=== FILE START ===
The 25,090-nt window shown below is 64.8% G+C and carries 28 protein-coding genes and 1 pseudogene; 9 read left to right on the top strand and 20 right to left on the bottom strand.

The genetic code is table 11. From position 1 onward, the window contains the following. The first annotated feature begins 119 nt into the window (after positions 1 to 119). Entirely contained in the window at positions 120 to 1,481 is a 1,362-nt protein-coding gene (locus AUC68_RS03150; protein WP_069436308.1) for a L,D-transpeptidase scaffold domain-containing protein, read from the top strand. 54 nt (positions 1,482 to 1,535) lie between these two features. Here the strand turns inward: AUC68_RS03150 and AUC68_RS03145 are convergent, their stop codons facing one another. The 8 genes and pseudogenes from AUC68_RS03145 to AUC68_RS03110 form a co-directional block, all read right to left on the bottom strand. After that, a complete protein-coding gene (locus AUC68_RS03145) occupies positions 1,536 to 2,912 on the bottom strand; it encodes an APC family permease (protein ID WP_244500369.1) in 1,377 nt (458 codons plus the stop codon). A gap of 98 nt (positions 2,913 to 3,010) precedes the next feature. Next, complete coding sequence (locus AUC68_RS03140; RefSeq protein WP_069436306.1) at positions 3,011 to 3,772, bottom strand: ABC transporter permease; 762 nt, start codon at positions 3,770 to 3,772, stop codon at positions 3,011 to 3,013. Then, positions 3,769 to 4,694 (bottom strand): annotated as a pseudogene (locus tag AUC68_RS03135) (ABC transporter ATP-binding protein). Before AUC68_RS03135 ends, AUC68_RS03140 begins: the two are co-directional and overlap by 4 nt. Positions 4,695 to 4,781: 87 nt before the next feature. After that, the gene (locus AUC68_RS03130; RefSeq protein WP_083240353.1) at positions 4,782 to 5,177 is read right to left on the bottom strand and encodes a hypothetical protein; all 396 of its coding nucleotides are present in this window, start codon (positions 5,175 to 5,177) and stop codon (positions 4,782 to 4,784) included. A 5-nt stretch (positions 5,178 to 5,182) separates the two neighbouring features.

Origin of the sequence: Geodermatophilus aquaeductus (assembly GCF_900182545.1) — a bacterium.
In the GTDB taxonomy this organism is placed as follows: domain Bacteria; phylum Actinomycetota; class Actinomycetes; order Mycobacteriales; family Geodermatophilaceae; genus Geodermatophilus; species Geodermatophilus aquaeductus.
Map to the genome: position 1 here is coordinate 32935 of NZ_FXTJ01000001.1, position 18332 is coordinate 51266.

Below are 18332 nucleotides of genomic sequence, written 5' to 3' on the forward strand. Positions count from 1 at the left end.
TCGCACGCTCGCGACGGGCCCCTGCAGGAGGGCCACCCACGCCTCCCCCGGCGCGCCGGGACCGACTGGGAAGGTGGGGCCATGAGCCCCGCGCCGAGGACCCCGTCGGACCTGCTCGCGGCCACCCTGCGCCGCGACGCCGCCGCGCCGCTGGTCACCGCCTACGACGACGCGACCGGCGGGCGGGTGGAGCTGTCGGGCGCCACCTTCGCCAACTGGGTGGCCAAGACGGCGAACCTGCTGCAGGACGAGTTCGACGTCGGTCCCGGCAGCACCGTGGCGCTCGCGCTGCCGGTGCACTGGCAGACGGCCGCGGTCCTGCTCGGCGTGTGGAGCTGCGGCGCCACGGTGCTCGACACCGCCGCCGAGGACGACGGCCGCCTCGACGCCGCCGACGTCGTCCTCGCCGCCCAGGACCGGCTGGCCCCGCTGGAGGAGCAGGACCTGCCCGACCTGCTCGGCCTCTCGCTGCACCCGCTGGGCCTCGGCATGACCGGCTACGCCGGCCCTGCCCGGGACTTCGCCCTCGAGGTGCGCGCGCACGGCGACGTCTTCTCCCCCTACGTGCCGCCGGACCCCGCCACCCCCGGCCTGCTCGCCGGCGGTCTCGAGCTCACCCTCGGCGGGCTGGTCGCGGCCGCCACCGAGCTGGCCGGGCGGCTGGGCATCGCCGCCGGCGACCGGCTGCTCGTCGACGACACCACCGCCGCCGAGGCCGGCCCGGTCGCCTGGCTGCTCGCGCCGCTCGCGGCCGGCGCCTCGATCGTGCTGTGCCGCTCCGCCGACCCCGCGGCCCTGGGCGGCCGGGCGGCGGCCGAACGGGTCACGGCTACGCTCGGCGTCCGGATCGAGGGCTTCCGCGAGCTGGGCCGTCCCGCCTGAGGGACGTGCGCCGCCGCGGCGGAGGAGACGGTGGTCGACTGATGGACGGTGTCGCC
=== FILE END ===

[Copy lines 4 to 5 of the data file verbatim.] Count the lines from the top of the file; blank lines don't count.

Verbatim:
In the GTDB taxonomy this organism is placed as follows: domain Bacteria; phylum Actinomycetota; class Actinomycetes; order Mycobacteriales; family Geodermatophilaceae; genus Geodermatophilus; species Geodermatophilus aquaeductus.
Map to the genome: position 1 here is coordinate 32935 of NZ_FXTJ01000001.1, position 18332 is coordinate 51266.